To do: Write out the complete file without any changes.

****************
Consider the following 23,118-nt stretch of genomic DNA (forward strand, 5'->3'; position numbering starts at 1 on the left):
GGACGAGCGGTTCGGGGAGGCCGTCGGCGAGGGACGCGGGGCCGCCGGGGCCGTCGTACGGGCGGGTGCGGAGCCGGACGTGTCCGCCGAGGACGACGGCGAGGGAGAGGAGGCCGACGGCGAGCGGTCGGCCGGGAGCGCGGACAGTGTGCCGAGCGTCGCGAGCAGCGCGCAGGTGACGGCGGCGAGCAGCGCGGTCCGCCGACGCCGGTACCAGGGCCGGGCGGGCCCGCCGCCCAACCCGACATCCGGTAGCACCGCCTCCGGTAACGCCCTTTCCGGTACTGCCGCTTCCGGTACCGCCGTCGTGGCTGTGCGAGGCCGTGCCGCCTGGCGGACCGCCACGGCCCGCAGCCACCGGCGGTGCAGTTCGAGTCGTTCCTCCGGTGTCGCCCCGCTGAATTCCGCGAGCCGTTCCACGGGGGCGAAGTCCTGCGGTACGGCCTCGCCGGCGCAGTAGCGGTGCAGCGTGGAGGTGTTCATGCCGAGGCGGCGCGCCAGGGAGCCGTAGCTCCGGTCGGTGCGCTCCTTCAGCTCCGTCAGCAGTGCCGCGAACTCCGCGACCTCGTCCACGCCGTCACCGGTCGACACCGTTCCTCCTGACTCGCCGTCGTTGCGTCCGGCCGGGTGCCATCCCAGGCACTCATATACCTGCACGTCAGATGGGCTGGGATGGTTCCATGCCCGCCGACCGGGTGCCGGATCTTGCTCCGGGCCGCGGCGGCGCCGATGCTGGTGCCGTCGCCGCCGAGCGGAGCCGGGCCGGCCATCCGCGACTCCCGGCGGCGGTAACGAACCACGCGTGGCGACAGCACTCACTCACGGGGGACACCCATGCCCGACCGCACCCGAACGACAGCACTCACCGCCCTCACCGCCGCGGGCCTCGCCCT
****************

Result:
Consider the following 23,118-nt stretch of genomic DNA (forward strand, 5'->3'; position numbering starts at 1 on the left):
GGACGAGCGGTTCGGGGAGGCCGTCGGCGAGGGACGCGGGGCCGCCGGGGCCGTCGTACGGGCGGGTGCGGAGCCGGACGTGTCCGCCGAGGACGACGGCGAGGGAGAGGAGGCCGACGGCGAGCGGTCGGCCGGGAGCGCGGACAGTGTGCCGAGCGTCGCGAGCAGCGCGCAGGTGACGGCGGCGAGCAGCGCGGTCCGCCGACGCCGGTACCAGGGCCGGGCGGGCCCGCCGCCCAACCCGACATCCGGTAGCACCGCCTCCGGTAACGCCCTTTCCGGTACTGCCGCTTCCGGTACCGCCGTCGTGGCTGTGCGAGGCCGTGCCGCCTGGCGGACCGCCACGGCCCGCAGCCACCGGCGGTGCAGTTCGAGTCGTTCCTCCGGTGTCGCCCCGCTGAATTCCGCGAGCCGTTCCACGGGGGCGAAGTCCTGCGGTACGGCCTCGCCGGCGCAGTAGCGGTGCAGCGTGGAGGTGTTCATGCCGAGGCGGCGCGCCAGGGAGCCGTAGCTCCGGTCGGTGCGCTCCTTCAGCTCCGTCAGCAGTGCCGCGAACTCCGCGACCTCGTCCACGCCGTCACCGGTCGACACCGTTCCTCCTGACTCGCCGTCGTTGCGTCCGGCCGGGTGCCATCCCAGGCACTCATATACCTGCACGTCAGATGGGCTGGGATGGTTCCATGCCCGCCGACCGGGTGCCGGATCTTGCTCCGGGCCGCGGCGGCGCCGATGCTGGTGCCGTCGCCGCCGAGCGGAGCCGGGCCGGCCATCCGCGACTCCCGGCGGCGGTAACGAACCACGCGTGGCGACAGCACTCACTCACGGGGGACACCCATGCCCGACCGCACCCGAACGACAGCACTCACCGCCCTCACCGCCGCGGGCCTCGCCCT